It’s worth noting that pressures on the sector in 2020 laid bare the shortcomings of open-ended funds invested directly in commercial properties. While such funds routinely retain a proportion of their assets in cash in order to satisfy sales made by their investors, the mismatch between daily fund dealings and property assets that generally take time to sell can raise difficulties. A number of funds closed their doors to redemptions last March as a defence against possible waves of selling and in response to uncertainties over the correct valuations to apply to underutilised buildings. Several remain closed too.

Property investment trusts have the advantage of being closed ended, meaning they have no need to dispose of properties when investors sell their shares. Even so, the shares of trusts like these can be very volatile, being exposed daily to swings in investor sentiment. Some currently trade at discounts to their net asset values of close to 30%, while others, including Supermarket Income REIT and Warehouse REIT, trade at significant premiums⁶.

Fidelity’s Select 50 list of favourite funds includes the iShares Global Property Securities Equity Index Fund. This fund has a very broad spread of commercial property exposure that includes retail, industrial, office and residential property as well as hotels and real estate service companies.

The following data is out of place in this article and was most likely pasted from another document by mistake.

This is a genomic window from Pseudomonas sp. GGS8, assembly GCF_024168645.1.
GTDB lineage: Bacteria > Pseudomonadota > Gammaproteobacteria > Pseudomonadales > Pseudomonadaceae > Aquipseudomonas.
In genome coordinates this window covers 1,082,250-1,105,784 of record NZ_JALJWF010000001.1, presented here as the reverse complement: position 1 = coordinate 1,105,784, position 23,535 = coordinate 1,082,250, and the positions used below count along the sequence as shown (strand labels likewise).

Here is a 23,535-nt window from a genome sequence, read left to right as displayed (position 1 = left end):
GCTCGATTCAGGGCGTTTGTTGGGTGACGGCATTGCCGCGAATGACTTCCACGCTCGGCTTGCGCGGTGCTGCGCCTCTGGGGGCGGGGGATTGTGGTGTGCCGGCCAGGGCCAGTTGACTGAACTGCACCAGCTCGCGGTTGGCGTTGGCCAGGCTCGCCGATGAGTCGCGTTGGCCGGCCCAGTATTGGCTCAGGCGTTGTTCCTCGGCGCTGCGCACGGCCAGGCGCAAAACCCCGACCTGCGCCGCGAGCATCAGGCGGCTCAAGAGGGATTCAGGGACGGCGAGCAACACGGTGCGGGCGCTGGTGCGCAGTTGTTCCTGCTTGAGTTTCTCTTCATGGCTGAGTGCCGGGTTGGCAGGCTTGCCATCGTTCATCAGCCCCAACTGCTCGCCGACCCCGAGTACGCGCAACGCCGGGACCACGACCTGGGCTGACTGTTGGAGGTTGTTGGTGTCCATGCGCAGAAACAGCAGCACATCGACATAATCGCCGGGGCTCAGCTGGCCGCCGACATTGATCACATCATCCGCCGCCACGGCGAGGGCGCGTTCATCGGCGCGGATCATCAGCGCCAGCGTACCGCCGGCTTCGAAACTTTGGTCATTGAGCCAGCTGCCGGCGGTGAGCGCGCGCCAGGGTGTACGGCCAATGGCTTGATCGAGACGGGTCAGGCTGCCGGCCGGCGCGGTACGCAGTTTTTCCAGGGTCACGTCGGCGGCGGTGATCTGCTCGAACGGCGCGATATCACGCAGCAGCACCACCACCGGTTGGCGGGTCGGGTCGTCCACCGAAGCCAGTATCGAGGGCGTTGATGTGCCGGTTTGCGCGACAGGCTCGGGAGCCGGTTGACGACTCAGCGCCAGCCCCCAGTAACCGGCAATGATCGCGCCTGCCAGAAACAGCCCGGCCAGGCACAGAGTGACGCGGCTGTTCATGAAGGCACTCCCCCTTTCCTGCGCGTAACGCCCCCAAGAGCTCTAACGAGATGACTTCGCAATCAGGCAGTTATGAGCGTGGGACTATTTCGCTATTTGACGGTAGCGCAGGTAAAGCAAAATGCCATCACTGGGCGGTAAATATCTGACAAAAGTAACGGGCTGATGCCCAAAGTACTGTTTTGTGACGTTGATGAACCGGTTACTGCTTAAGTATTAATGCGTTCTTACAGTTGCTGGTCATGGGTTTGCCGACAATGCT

The fund avoids many of the liquidity issues that can arise from investing in commercial property directly by purchasing the shares of property investment companies included in the FTSE EPRA Nareit Global Real Estate Index. The Fund’s largest holdings are currently the US logistics and global supply chain specialist Prologis; Digital Realty Trust, another US company that invests in digital data centres; and the self storage rentals company, Public Storage. The fund yields 2.1% currently, an amount that can rise and fall and is not guaranteed⁷.

Source:

¹ Land Securities Group, 13.04.21
² British Land, 14.04.21
³' ⁵ ONS, 09.04.21 and 06.04.21
⁴ CBRE Research UK, December 2020
⁶ AIC, 14.04.21
⁷ BlackRock, 14.04.21

Important information

Investors should note that the views expressed may no longer be current and may have already been acted upon. Property and land can be difficult to sell so an investor may not be able to sell this investment when they want to. The value of property is generally a matter of a valuer's opinion rather than fact. Shares in investment trusts are listed on the London Stock Exchange and their price is affected by supply and demand. They can gain additional exposure to the market, known as gearing, potentially increasing volatility. Reference to specific securities should not be construed as a recommendation to buy or sell these securities and is included for the purposes of illustration only. Select 50 is not a personal recommendation to buy or sell a fund. Overseas investments will be affected by movements in currency exchange rates. This information is not a personal recommendation for any particular investment. If you are unsure about the suitability of an investment you should speak to a Fidelity adviser or an authorised financial adviser of your choice.

Share this article

Latest articles

How gold let me down... and other investing mistakes this year

What happened when I tried to broaden my portfolio?


Ed Monk

Ed Monk

Fidelity International

The investment lessons to learn from the China and energy crises

Current events offer cautionary tales for investors looking to preserve wealth


Tom Stevenson

Tom Stevenson

Fidelity International

Why Bitcoin is falling

Getting your head around cryptocurrency volatility. Here’s what you need to k…


Emma-Lou Montgomery

Emma-Lou Montgomery

Fidelity International